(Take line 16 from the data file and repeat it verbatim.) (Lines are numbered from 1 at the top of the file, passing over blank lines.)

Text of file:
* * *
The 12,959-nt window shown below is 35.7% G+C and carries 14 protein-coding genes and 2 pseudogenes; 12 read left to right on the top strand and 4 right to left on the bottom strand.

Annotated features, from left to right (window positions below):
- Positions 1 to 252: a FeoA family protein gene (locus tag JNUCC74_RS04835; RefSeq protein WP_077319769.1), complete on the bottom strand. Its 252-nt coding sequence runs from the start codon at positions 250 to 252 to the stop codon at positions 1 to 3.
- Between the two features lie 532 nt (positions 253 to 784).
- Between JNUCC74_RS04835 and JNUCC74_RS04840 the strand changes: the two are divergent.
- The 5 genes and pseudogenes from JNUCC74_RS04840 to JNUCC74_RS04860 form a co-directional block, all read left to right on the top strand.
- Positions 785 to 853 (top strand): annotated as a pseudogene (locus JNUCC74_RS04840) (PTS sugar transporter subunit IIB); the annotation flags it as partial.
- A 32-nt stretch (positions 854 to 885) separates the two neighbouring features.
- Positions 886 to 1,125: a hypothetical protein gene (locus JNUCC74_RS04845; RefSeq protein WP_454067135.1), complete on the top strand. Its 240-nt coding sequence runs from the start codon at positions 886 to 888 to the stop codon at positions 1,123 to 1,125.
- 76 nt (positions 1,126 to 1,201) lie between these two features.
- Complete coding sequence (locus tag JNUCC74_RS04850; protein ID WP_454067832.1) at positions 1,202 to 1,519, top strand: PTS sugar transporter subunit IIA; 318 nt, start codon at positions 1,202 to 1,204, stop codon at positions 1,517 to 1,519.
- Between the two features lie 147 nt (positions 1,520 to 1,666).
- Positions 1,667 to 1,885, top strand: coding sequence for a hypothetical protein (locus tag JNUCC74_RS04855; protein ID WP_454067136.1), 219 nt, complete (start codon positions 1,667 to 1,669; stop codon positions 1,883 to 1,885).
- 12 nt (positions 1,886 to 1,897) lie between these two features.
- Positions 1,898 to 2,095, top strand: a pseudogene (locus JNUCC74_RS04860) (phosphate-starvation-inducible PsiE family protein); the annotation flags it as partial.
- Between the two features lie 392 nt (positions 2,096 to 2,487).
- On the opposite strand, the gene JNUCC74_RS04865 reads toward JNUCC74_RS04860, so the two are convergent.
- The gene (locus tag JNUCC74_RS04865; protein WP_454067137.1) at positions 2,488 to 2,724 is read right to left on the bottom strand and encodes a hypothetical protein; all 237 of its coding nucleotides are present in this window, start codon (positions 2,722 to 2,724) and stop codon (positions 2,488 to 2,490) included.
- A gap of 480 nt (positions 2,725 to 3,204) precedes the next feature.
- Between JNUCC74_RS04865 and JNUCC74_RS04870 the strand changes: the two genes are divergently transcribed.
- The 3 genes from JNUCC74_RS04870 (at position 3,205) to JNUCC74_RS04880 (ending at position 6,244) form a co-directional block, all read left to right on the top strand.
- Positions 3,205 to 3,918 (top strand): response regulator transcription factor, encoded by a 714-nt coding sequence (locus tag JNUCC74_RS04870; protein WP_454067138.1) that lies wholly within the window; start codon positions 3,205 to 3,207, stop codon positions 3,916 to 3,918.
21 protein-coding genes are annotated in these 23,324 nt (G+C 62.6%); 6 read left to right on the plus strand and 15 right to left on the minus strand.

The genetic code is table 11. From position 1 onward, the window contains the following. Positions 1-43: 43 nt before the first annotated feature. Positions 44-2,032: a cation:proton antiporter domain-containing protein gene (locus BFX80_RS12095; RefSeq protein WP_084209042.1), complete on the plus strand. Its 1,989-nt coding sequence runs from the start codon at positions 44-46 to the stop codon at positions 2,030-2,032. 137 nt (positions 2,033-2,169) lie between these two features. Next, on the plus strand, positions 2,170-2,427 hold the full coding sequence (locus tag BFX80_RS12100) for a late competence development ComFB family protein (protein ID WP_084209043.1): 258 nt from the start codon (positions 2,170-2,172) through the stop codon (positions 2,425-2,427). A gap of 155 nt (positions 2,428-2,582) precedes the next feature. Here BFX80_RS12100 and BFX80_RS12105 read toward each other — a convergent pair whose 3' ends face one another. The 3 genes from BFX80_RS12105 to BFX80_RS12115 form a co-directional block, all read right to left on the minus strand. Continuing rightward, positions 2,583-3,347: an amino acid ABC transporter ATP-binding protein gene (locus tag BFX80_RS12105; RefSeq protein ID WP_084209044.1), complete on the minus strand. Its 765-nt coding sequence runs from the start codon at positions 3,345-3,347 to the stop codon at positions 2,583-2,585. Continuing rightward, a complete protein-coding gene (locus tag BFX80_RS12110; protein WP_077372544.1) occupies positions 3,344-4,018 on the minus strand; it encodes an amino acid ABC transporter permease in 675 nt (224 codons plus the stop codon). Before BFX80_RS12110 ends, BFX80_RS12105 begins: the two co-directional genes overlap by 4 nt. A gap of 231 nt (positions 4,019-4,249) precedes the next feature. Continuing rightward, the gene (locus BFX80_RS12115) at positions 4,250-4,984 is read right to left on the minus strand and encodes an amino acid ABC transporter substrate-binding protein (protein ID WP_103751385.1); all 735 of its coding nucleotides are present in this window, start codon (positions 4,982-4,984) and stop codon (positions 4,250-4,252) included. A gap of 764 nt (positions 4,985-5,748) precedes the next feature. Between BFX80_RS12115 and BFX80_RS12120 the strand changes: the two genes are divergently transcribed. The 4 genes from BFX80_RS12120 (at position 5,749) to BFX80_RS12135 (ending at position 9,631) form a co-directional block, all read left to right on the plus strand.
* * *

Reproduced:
- Between the two features lie 392 nt (positions 2,096 to 2,487).